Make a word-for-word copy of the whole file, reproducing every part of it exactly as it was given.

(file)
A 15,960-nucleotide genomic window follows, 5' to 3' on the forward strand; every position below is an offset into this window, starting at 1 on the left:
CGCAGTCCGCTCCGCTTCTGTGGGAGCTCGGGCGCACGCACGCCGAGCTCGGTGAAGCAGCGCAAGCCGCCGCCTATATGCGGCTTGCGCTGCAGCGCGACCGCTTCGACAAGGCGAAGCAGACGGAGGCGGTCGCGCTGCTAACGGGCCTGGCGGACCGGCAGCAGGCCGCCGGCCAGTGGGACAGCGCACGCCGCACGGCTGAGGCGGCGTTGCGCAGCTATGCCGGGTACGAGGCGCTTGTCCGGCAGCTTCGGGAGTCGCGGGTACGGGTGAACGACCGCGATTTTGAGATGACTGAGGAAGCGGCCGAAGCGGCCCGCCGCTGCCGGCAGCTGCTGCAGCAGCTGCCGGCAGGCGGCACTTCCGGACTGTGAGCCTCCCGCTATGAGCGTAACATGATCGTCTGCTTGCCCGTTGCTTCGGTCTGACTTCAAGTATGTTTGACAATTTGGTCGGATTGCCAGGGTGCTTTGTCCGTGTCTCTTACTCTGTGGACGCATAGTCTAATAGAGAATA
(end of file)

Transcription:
A 15,960-nucleotide genomic window follows, 5' to 3' on the forward strand; every position below is an offset into this window, starting at 1 on the left:
CGCAGTCCGCTCCGCTTCTGTGGGAGCTCGGGCGCACGCACGCCGAGCTCGGTGAAGCAGCGCAAGCCGCCGCCTATATGCGGCTTGCGCTGCAGCGCGACCGCTTCGACAAGGCGAAGCAGACGGAGGCGGTCGCGCTGCTAACGGGCCTGGCGGACCGGCAGCAGGCCGCCGGCCAGTGGGACAGCGCACGCCGCACGGCTGAGGCGGCGTTGCGCAGCTATGCCGGGTACGAGGCGCTTGTCCGGCAGCTTCGGGAGTCGCGGGTACGGGTGAACGACCGCGATTTTGAGATGACTGAGGAAGCGGCCGAAGCGGCCCGCCGCTGCCGGCAGCTGCTGCAGCAGCTGCCGGCAGGCGGCACTTCCGGACTGTGAGCCTCCCGCTATGAGCGTAACATGATCGTCTGCTTGCCCGTTGCTTCGGTCTGACTTCAAGTATGTTTGACAATTTGGTCGGATTGCCAGGGTGCTTTGTCCGTGTCTCTTACTCTGTGGACGCATAGTCTAATAGAGAATA